A pond is an attractive feature in any garden and, with a little thought about its design and construction, can also be a haven for wildlife. During the past century, nearly 70 percent of ponds have been lost from the UK countryside, meaning garden ponds and water features play an increasingly important role for wildlife.
A living pond
Wildlife can make use of many types of pond and water feature, from a simple drinking source to a thriving habitat for multiple species, complete with its own ecosystem. Discover more about which pond or water feature is right for you in our water habitats page.
Do I need to add the wildlife?
No. Wildlife can find a new pond surprisingly quickly. Pondlife such as pond skaters and diving beetles can arrive within a few days or weeks, and damselflies and amphibians could easily be on the scene within the first year. It might be tempting to move frogspawn, pond sediment or even pond water from one pond to another but this is not a good idea as it can inadvertently introduce disease or invasive species.
Who might use my wildlife pond?
- Frogs, toads and newts will use even small bodies of water to breed
- Caddis flies, damselflies, dragonflies, mayflies, pond skaters, snails and water beetles breed in water
- Large ponds will support waterfowl, including mallard ducks, moorhens and coots
- Birds such as swallows and house martins will pick off insects from above the water surface and use muddy areas for nest building
- The grey heron can be a regular visitor to even a small pond, feeding on fish and amphibians
- Even grass snakes – who are excellent swimmers – may be seen hunting in garden ponds
Shine a torch into your pond after dark in early summer to see if you can spot any newts
Getting started with your wildlife pond
If you’re creating a new pond, follow our step-by-step guide to pond construction. Autumn and winter are ideal times to do this.
Building a new pond for wildlife
Shape is crucial: try to incorporate at least one side of the pond with a long, shallow slope. This allows easy access for wildlife and, when water levels fluctuate, creates a damp habitat vital for many beetles, bugs and flies. If you are making a container pond which isn’t sunk into the ground, be sure to fix a ramp of some sort on the outside of the container, as well as the inside.
Wildlife makes no distinction between natural and man-made ponds provided they are accessible. Butyl liners are the easiest way to create a natural-shaped pond; pre-formed plastic or fibreglass ponds without this feature are best avoided. For larger, natural ponds consider liners of ‘puddled’ clay or sodium bentonite.
In general, the larger the pond the more wildlife you can expect to attract. A depth of 20-60cm (8in-2ft) varied across the pond will suit the majority of pond flora and fauna. But don’t despair if you only have a small space: even a mini pond in a pot will provide a habitat and water source for garden wildlife.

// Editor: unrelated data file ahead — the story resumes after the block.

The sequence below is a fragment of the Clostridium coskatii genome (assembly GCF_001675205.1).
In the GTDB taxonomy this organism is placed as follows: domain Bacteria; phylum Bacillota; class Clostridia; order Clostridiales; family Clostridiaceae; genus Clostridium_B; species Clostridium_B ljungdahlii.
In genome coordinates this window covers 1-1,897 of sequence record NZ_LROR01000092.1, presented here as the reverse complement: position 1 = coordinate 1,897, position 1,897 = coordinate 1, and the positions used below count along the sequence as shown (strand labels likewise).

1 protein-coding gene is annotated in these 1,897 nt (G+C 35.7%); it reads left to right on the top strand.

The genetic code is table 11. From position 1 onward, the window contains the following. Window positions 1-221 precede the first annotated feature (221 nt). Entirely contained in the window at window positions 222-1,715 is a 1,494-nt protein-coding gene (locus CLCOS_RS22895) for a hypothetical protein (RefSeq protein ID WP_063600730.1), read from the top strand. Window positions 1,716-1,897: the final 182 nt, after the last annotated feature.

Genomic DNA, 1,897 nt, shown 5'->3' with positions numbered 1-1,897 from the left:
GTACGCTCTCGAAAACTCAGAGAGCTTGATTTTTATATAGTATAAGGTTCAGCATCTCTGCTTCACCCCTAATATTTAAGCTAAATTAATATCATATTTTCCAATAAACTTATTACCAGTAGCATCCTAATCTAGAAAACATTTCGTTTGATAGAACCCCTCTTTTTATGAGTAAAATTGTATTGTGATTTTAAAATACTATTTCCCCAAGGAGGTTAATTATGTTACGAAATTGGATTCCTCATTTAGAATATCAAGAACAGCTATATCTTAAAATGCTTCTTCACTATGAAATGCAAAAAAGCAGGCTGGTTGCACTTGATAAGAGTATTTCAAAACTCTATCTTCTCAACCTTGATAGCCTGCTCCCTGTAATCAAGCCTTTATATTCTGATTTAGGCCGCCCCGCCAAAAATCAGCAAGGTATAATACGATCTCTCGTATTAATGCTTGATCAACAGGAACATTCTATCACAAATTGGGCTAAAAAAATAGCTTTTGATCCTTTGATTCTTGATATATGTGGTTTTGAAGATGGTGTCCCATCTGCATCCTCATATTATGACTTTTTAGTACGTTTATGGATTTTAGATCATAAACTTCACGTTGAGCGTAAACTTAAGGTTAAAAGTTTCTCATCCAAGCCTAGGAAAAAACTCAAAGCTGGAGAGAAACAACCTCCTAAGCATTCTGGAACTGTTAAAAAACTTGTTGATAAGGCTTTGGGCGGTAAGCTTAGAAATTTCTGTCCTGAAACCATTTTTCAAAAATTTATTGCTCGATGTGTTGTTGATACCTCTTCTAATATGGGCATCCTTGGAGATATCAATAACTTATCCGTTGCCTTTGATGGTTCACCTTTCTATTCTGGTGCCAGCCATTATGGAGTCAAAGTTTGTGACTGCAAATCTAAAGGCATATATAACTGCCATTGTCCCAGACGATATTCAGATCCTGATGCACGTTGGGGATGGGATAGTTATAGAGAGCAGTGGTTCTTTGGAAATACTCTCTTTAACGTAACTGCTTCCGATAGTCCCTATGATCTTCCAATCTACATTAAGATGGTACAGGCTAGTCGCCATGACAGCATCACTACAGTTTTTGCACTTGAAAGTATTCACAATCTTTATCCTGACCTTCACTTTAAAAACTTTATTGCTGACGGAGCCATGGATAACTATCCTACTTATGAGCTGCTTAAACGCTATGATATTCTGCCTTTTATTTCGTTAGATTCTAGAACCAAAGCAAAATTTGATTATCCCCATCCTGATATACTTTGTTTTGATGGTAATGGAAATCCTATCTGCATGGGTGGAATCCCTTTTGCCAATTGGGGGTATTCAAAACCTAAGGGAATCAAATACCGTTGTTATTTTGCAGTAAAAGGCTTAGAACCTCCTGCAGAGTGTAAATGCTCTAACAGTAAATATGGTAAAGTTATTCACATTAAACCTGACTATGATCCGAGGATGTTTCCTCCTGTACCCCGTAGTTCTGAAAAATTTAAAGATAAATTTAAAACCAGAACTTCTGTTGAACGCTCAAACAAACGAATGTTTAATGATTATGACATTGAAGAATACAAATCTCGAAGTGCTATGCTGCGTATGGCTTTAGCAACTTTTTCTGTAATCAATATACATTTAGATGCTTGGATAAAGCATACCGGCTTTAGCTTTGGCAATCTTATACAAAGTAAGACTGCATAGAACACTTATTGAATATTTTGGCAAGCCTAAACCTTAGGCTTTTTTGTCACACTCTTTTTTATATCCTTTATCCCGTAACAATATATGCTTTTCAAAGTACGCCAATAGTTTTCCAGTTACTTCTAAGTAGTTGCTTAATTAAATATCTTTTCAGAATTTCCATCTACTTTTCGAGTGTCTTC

Shade over part of the pond helps reduce problems with algae and is tolerated by many pond plants and animals. However, ponds with too much shade are not good for wildlife so ensure at least part of the pond is in full sun. This will ensure the water warms quickly in spring, making it more attractive to spawning frogs and toads.
Here are step-by-step guides on building a wildlife friendly container or rain-fed pond:
Rain-fed wildlife-friendly pond step-by-step
Wildlife container pond step-by-step
Adapting an existing pond for wildlife
Existing ponds not specifically designed for wildlife can be adapted. Autumn is the least damaging time for making changes, after the height of the breeding season but before amphibians go into hibernation.
Fish are top predators in a garden pond and will also contribute to nutrient levels, making the pond prone to algae and blanketweed. So if you have inherited a pond with lots of fish, see if you can find them a new home in a fish pond or, if that’s not possible, why not make a new pond elsewhere in the garden which you can design more for wildlife in mind.
Pumps and filters
If your pond had fish in, chances are it would also have had a pump and filter system to help keep the water clear. A wildlife pond does not need a filter but you may still wish to keep the pump to run a cascade or fountain, for instance. Check to see if your pump has a ‘wildlife protection system’ to prevent casualties from tadpoles, newts and other pondlife being sucked up into it.
If the pond has steep sides, one option is to build up stones or pebbles on at least one side of the pond to allow creatures easy access. Another solution is to fit a wooden ramp at one edge, cut with grooves or covered in chicken wire for grip. Or, for a more natural look, part submerge a large branch or log. This may need weighting down to keep one end below the water line.
Other general tips
Drinking spot for big and small
A layer of gravel, mud or large flat stones on the sloping side will create a perfect habitat for amphibians and insects. It also allows birds, hedgehogs and smaller insects such as honeybees and hornets to drink without risk of falling in the water.
Hiding a liner and softening edges
The water line in a wildlife pond will naturally fluctuate but as it drops this can expose an unsightly pond liner. One way to overcome this is to use gravel or pebbles as described above. But an alternative is to buy a ‘stone liner’ which has a layer of gravel embedded in the top. This can be bonded to the pond line around the perimeter to help disguise it.